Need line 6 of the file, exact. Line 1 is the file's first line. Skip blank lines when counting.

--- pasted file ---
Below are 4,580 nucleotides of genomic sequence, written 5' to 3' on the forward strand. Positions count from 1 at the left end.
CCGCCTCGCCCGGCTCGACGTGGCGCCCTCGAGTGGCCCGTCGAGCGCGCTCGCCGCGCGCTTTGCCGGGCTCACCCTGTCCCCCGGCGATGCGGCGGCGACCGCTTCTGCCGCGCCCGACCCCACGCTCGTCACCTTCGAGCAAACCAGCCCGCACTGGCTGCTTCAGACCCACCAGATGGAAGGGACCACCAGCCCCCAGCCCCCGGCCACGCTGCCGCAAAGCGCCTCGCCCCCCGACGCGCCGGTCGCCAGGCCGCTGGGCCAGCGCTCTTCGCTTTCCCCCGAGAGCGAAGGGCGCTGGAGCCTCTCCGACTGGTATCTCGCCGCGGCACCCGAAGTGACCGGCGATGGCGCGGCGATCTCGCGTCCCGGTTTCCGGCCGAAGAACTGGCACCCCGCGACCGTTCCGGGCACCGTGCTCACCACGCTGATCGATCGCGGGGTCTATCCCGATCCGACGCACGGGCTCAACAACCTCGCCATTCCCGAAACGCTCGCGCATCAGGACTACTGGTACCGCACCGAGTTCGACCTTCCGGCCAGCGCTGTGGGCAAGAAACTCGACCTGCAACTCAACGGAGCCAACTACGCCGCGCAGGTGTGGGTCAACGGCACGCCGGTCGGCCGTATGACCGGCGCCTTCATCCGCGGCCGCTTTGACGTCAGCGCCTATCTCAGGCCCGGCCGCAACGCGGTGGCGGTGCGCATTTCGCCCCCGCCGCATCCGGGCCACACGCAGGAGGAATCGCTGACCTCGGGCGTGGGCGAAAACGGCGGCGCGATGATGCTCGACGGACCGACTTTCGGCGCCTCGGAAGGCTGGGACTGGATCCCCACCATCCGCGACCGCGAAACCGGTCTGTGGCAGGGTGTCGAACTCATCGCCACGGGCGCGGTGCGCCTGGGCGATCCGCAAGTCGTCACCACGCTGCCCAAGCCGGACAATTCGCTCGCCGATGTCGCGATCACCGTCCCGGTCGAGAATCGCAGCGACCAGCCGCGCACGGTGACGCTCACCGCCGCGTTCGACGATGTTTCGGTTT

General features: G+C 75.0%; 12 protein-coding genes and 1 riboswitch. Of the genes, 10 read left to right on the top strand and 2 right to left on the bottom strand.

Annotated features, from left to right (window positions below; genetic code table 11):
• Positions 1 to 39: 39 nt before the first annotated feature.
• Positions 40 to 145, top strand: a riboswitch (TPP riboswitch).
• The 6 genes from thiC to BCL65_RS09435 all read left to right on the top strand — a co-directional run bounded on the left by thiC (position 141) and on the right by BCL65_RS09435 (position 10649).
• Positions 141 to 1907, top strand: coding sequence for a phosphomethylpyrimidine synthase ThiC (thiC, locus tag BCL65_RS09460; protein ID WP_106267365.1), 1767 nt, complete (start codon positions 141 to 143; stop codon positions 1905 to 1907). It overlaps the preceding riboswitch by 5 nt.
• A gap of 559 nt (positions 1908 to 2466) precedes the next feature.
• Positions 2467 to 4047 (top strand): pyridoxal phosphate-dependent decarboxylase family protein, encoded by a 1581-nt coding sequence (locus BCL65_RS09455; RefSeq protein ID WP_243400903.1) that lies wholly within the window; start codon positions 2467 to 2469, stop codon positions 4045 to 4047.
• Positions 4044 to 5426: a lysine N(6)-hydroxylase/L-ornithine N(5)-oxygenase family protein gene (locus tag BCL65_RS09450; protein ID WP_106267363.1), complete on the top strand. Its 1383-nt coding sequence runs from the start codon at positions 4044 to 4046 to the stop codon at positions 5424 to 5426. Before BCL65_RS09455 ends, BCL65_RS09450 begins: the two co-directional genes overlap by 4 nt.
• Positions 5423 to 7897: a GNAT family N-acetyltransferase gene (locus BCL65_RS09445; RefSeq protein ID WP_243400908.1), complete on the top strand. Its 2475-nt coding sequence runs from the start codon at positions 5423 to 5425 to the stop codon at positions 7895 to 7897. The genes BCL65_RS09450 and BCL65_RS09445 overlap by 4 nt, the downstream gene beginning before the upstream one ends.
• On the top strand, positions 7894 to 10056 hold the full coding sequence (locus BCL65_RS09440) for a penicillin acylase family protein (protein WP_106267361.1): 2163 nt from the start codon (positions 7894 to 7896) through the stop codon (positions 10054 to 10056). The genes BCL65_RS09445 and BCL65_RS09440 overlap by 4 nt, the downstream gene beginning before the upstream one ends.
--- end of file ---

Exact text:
• Positions 40 to 145, top strand: a riboswitch (TPP riboswitch).